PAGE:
Psychology Wiki
Advertisement

Assessment | Biopsychology | Comparative | Cognitive | Developmental | Language | Individual differences | Personality | Philosophy | Social |
Methods | Statistics | Clinical | Educational | Industrial | Professional items | World psychology |

Biological: Behavioural genetics · Evolutionary psychology · Neuroanatomy · Neurochemistry · Neuroendocrinology · Neuroscience · Psychoneuroimmunology · Physiological Psychology · Psychopharmacology (Index, Outline)


This article needs rewriting to enhance its relevance to psychologists..
Please help to improve this page yourself if you can..


Oropharynx
Illu pharynx.jpg
Pharynx
Latin pars oralis pharyngis
Gray's subject #244 1142
System
MeSH A04.623.603
Mouth

The Oropharynx (oral part of the pharynx) reaches from the Uvula to the level of the hyoid bone.

It opens anteriorly, through the isthmus faucium, into the mouth, while in its lateral wall, between the two palatine arches, is the palatine tonsil.

Normal oropharyngeal flora[]

Fusobacterium[]

Although older resources have stated that Fusobacterium is a common occurrence in the human oropharynx, the current consensus is that Fusobacterium should always be treated as a pathogen. [1]

HACEK organisms[]

The name is formed from their initials:[2]

  • Haemophilus
  • Actinobacillus actinomycetemcomitans
  • Cardiobacterium hominis
  • Eikenella corrodens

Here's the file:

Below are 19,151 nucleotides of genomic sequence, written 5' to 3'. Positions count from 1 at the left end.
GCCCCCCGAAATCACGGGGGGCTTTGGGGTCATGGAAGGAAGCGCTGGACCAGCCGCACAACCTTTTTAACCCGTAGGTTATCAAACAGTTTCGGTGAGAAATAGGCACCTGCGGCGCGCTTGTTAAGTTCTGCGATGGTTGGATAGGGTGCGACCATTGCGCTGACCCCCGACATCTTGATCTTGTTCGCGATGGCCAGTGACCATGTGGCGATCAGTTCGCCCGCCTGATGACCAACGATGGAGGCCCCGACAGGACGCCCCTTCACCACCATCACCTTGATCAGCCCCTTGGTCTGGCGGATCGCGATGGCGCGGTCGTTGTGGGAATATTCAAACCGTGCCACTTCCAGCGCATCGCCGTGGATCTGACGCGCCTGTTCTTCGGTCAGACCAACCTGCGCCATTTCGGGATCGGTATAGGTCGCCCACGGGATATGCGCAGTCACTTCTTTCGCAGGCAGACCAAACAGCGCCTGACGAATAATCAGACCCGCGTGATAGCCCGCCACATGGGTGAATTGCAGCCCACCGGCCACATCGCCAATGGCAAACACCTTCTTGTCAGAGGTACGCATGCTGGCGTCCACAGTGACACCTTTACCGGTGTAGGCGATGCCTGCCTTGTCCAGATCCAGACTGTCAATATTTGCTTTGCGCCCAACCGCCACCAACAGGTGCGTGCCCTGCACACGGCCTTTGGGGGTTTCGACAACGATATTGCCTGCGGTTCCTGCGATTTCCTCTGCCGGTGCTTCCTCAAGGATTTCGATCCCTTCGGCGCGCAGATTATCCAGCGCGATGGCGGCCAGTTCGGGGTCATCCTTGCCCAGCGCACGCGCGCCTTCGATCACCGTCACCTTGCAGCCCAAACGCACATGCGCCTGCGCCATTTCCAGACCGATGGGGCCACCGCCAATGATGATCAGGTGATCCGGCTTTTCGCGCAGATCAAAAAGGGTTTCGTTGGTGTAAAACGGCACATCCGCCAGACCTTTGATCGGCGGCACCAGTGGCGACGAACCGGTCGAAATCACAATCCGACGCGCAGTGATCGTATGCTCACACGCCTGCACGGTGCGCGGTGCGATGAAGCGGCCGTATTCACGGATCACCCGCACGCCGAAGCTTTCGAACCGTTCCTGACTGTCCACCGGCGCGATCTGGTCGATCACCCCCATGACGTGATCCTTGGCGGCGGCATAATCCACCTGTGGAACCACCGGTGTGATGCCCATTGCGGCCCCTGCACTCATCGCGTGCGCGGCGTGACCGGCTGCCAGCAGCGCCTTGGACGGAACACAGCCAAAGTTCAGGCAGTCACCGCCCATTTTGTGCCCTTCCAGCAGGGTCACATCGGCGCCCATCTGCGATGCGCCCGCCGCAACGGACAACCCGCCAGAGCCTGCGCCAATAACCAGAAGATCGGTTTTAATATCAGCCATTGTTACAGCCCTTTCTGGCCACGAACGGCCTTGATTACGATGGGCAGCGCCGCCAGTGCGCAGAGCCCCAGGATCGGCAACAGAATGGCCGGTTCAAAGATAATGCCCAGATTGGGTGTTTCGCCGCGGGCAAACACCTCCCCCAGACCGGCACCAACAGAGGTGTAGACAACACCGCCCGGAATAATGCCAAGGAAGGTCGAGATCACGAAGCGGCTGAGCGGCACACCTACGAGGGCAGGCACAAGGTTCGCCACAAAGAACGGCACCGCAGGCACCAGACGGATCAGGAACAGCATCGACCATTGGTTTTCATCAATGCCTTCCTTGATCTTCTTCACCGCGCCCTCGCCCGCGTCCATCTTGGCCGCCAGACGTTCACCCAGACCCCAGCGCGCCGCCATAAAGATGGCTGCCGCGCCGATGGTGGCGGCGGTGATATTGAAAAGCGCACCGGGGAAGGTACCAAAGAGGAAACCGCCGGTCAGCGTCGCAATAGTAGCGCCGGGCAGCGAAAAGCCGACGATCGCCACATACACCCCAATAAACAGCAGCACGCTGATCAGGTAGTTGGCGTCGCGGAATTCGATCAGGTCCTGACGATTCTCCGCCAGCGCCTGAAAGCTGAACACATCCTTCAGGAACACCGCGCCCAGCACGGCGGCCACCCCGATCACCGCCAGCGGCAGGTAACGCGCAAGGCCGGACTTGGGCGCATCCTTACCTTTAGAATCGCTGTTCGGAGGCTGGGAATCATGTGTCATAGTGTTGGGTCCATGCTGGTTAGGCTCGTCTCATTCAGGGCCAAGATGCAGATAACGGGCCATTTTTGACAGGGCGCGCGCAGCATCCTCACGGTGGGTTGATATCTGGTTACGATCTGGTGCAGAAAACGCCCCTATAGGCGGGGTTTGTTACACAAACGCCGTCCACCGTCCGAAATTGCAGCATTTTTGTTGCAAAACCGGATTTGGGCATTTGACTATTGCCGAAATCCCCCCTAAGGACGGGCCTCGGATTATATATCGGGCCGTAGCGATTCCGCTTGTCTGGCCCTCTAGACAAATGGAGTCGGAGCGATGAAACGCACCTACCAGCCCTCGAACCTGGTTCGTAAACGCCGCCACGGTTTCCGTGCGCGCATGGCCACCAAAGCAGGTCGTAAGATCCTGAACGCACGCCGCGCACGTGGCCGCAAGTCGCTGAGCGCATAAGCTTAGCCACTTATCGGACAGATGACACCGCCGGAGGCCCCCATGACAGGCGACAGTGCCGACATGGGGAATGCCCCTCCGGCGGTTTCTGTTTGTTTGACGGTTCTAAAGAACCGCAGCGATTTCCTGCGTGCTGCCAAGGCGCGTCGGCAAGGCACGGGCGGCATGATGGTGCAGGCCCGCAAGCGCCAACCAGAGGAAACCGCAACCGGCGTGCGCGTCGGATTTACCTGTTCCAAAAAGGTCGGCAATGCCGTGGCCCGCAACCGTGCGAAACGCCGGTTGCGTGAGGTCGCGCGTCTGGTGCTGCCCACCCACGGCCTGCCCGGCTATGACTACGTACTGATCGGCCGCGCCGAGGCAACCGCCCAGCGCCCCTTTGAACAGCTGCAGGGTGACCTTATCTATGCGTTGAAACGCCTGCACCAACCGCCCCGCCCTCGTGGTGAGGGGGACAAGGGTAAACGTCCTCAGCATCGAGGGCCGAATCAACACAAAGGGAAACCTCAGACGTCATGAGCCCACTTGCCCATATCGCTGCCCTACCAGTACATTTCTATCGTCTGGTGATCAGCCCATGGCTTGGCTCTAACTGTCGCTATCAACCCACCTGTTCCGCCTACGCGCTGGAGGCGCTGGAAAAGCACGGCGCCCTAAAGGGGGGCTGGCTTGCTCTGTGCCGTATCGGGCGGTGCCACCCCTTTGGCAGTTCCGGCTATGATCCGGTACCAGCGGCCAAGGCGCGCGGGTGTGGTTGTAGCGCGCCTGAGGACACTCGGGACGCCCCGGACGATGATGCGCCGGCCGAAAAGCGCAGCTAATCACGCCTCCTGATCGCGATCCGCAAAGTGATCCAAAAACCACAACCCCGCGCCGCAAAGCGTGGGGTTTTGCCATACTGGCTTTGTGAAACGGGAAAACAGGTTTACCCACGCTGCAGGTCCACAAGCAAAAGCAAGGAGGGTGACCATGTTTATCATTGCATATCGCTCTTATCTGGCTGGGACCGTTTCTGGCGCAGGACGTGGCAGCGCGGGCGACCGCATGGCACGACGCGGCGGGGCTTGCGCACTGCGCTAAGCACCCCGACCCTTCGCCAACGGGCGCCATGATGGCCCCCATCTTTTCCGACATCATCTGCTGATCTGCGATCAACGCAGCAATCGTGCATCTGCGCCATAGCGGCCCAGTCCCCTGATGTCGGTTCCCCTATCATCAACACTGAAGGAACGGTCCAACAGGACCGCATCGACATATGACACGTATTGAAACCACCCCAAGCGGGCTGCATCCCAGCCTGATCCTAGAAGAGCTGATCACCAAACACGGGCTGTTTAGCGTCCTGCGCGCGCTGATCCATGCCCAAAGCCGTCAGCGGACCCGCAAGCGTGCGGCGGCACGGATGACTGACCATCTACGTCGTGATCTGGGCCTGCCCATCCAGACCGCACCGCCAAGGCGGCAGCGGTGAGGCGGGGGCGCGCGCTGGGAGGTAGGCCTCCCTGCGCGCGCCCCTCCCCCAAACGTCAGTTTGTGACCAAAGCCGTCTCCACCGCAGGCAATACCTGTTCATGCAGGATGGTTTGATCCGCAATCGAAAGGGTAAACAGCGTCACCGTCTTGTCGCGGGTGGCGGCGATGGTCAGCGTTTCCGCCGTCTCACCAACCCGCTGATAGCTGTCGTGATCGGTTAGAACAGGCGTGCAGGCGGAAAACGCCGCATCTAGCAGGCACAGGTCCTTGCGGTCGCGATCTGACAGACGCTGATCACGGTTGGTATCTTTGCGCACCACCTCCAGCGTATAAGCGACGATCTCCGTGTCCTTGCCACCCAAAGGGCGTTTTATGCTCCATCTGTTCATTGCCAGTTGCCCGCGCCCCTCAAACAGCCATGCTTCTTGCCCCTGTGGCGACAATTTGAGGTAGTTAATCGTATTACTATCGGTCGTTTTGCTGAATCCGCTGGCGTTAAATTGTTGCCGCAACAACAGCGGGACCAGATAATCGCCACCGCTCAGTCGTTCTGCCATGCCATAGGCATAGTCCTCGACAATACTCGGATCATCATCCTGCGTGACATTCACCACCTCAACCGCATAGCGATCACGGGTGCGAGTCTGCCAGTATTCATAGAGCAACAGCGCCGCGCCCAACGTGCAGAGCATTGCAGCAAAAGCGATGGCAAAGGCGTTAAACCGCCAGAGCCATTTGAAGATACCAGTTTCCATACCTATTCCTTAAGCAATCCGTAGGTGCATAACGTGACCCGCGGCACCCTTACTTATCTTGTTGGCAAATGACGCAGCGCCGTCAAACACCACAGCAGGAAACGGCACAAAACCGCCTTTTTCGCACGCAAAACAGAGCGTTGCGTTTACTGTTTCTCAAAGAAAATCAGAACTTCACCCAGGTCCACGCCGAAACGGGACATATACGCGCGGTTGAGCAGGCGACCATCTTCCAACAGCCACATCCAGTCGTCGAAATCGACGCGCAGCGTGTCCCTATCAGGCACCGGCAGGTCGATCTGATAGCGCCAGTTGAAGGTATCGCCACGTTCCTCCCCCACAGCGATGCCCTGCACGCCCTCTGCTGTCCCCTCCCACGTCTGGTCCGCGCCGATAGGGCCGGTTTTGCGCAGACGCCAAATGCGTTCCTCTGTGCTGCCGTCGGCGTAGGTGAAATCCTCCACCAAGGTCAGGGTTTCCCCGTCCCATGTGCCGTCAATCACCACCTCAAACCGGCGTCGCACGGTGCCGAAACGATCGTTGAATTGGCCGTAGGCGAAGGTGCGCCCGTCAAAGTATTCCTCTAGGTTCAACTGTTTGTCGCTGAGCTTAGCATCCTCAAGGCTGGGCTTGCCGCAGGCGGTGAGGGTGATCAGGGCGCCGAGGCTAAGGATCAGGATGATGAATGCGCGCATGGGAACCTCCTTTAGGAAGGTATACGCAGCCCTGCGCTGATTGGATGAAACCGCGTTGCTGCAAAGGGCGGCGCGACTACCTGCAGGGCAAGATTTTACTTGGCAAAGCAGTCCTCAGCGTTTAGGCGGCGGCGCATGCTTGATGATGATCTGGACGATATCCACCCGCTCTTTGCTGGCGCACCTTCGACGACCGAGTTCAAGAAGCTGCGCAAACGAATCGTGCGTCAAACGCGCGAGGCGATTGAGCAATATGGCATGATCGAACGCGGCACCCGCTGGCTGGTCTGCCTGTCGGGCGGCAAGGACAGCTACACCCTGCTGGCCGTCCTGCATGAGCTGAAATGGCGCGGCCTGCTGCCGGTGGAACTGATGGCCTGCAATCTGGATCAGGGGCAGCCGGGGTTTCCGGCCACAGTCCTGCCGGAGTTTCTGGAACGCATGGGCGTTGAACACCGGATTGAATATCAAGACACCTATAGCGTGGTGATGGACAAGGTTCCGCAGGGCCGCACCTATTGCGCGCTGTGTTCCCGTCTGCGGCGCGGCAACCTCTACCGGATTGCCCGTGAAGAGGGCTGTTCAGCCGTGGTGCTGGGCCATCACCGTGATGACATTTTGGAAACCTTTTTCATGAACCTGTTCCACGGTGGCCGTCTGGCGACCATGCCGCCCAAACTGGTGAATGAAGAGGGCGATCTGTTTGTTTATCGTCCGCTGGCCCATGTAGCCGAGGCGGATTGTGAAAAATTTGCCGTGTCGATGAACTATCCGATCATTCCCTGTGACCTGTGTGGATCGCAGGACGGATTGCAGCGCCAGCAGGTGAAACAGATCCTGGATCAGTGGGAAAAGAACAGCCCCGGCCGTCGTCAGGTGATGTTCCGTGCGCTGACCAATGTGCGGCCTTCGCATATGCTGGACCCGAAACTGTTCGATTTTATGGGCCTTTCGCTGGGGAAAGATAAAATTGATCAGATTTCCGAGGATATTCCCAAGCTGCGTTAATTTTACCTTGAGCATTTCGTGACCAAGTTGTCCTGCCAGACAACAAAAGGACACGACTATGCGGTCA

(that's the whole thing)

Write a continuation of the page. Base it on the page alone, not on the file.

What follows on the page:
• Kingella

All of these organisms are part of the normal oropharyngeal flora which grow slowly, prefer a carbon dioxide rich atmosphere, and share an enhanced capacity to produce endocardial infections, especially in young children.

Actinomyces[]

Actinomyces species that cause human disease do not exist freely in nature but are normal flora of the oropharynx.

Additional images[]

References[]

  1. Aliyu SH, Marriott RK, Curran MD, et al. (2004). Real-time PCR investigation into the importance of Fusobacterium necrophorum as a cause of acute pharyngitis in general practice. J Med Microbiol 53 (Pt 10): 1029–35.
  2. Morpeth S, Murdoch D, Cabell CH, et al. (December 2007). Non-HACEK gram-negative bacillus endocarditis. Ann. Intern. Med. 147 (12): 829–35.

External links[]

Template:System and organs Template:Mouth anatomy [Category:Pharynx]]

This page uses Creative Commons Licensed content from Wikipedia (view authors).
Advertisement